Super Bowl betting: Here are 3 reasons to consider an under bet for the big game
We are less than one week away from the NFL crowning a new champion at Super Bowl LVII. The opening odds surged immediately toward the Eagles, positioning them as slight 1.5-point favorites. The odds have held steady since that initial move, and it’s hard to see anything significant, like hitting the key number of 3, before kickoff. However, that might not be the case with the total, which has moved to 50.5, right up against the key number of 51.
As the injury reports this week clarify the status for several Chiefs players on both sides of the ball, the total could cross 51 or settle back toward the opening number. Mecole Hardman‘s doubtful designation makes him feel like a longshot. But positive news on fellow wideouts Kadarius Toney and Ju-Ju Smith-Schuster could give Mahomes some better weapons for Sunday. On defense, Kansas City could also be without CB L’Jarius Sneed and LB Willie Gay against a Philadelphia offense that averaged 28.7 points per game this year.
Good news on the offensive players and bad news on the defensive side for Kansas City could push this number past 51. But, conversely, the opposite could also drive the number back down under 50. So while waiting until the final injury report may feel safer, it limits your opportunity to beat the closing number in the most-bet game of the season. As enticing as getting the total at 51 is, here are three reasons I decided to jump in this morning and take a position on the under at 50.5.
Philly’s pass rush will be a real problem for Kansas City
The Eagles’ pass rush hunted quarterbacks better than any other team by a significant margin. Philadelphia finished the regular season with 70 sacks, and continued its dominance in the postseason. The Eagles’ edge rushers ripped through the Giants offensive line for five more sacks in the divisional round and knocked out both 49ers quarterbacks in the NFC championship.
You can’t stop Patrick Mahomes, but a tenacious pass rush is the best way to slow him down. In his first two Super Bowl appearances, Mahomes was impacted by pressure with mixed results. He was able to rally to beat the 49ers with a 21-point fourth quarter, but never had a chance in 31-9 loss to Tampa Bay. While the Chiefs’ interior offensive line is a strength, the offensive tackles have been less reliable. RT Andrew Wylie ranks 67th as a pass blocker amongst tackles who took at least 20% of snaps this season. Considering the Eagles have four pass rushers with double-digit sacks on the season, I expect them to be able to exploit the weakest link of the Chiefs offensive line and limit some of the off-platform plays that make Mahomes so dangerous. Without the time for long-developing plays, we will see a more efficient than explosive Chiefs offense.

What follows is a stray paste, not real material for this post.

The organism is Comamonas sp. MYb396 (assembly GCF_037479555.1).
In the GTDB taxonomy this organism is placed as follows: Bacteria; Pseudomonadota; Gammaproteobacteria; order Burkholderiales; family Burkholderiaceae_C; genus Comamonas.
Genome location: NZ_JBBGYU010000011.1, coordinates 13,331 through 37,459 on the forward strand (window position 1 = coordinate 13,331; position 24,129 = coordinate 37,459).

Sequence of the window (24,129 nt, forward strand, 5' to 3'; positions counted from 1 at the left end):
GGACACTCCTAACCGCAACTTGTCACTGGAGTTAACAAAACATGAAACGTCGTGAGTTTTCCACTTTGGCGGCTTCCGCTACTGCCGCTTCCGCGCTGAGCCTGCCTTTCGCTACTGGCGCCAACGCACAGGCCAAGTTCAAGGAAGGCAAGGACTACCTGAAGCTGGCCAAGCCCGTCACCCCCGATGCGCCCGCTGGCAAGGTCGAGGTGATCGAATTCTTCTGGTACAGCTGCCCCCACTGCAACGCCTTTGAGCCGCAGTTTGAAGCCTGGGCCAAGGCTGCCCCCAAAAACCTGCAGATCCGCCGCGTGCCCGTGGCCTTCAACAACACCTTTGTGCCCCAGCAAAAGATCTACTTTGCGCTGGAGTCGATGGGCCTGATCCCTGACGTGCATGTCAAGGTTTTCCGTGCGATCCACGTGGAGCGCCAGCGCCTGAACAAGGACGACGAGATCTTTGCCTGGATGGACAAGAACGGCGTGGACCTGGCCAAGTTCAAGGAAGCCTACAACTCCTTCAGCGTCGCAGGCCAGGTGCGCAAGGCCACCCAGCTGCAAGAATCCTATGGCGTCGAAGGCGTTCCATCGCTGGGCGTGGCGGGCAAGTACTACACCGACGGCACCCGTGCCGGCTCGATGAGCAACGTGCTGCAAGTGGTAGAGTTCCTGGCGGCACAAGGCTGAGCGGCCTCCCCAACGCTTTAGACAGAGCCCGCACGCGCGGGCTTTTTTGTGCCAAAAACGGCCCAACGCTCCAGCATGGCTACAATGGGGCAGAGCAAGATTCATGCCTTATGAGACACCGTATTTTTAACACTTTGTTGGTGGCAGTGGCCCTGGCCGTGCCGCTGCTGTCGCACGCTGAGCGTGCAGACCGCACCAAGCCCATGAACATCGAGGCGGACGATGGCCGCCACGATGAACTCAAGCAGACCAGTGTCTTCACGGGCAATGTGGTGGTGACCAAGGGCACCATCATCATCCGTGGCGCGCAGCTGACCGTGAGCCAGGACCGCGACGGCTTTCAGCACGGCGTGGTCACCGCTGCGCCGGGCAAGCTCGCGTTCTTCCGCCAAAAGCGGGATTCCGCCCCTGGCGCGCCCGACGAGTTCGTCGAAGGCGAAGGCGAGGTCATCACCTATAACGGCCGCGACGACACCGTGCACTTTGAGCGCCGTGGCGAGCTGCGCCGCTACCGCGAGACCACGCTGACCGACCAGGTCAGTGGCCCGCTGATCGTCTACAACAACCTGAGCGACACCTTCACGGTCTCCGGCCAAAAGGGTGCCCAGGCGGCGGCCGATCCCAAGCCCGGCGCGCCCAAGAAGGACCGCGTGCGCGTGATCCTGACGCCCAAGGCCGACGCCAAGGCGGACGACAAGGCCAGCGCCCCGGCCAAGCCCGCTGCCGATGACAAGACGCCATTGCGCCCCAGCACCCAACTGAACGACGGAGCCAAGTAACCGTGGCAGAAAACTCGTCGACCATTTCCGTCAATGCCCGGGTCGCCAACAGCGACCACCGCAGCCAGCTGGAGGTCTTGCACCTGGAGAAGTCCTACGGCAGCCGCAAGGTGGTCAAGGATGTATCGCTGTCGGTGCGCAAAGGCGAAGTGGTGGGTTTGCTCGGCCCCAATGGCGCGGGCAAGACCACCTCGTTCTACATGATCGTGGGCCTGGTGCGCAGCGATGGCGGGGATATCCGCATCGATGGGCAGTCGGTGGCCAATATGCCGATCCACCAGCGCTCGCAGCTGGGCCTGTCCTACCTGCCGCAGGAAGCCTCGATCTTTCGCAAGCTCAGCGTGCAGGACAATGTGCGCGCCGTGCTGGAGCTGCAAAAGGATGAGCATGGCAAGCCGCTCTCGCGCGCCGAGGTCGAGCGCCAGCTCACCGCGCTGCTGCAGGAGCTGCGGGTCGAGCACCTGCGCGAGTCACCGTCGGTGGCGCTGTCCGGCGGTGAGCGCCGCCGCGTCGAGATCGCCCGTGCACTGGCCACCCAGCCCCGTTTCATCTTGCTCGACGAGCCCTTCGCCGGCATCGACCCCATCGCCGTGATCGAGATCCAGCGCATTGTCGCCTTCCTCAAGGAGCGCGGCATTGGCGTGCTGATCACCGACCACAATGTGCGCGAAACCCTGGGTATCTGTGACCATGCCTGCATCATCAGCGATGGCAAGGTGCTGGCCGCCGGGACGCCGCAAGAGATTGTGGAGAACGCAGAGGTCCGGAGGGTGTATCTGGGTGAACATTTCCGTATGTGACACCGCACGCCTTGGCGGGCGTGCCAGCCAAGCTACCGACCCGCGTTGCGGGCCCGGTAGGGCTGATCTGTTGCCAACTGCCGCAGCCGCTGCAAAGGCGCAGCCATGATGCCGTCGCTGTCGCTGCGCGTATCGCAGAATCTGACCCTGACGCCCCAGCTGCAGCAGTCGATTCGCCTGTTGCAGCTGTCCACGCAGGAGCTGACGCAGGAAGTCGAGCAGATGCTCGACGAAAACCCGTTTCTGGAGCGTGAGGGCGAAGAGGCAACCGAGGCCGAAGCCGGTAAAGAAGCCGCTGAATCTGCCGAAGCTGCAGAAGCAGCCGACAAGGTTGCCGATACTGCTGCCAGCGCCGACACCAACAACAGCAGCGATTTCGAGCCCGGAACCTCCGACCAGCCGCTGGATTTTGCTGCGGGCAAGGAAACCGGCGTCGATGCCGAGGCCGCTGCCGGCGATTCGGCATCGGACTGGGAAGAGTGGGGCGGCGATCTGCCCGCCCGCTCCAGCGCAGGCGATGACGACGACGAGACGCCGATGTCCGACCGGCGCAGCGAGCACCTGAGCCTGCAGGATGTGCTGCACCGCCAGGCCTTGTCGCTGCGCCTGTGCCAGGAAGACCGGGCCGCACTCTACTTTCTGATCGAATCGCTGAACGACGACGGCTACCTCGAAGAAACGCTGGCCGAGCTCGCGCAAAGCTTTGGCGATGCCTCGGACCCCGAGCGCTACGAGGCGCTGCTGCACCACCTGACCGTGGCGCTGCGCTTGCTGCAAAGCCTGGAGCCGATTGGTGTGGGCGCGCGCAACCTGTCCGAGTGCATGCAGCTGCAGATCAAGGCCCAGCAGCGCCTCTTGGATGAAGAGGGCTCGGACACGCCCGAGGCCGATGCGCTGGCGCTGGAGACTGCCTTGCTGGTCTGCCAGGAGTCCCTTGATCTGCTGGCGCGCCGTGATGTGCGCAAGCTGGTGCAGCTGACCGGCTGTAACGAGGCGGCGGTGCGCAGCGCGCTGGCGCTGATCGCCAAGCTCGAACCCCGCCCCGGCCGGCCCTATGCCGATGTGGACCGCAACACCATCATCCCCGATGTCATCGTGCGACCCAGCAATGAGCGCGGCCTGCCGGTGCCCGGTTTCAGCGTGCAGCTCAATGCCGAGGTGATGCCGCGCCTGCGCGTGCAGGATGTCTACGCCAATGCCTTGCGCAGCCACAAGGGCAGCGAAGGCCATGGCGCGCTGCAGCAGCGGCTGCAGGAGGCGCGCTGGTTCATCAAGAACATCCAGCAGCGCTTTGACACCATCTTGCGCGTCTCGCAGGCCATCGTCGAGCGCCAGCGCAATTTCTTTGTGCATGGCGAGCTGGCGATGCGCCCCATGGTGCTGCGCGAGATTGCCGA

Eagles will lean hard on their rushing attack
Nick Sirianni is smart enough to know that Philadelphia’s best chance at outscoring Patrick Mahomes is to have him on the field as little as possible. That’s where being able to run the ball better than anyone team over the last five years makes a huge difference. The Chiefs defense, which ranks in the top half of the league against the run, will provide enough resistance to force Philadelphia to methodically work its way down the field, chewing up clock along the way. It’s a simple formula, and it’s hard to see the Eagles not depending on their biggest strength, the offensive line, with everything on the line.
Explosive plays won’t come as easy as they have all season
It makes sense to want to smash the over when the NFL’s two most explosive offenses take the field in a perfect climate. However, defensive coordinators Jonathan Gannon and Steve Spagnuolo know exactly what they are up against, and both defensive game plans have to start with limiting explosive plays. It’s not a far cry considering it’s been a strength of each unit, and part of both teams’ DNA this season.
Philadelphia ranks sixth in opposing explosive play rate, while Kansas City is only two spots below at eighth. Both the Eagles and Chiefs like to play two safeties, and bet they can kill drives by forcing negative plays before opposing offenses can drive the length of the field. It’s worked all season, and I am betting it will continue to work on Sunday. The offenses will get their points, but the defenses will make them earn it enough to keep this one under the total.
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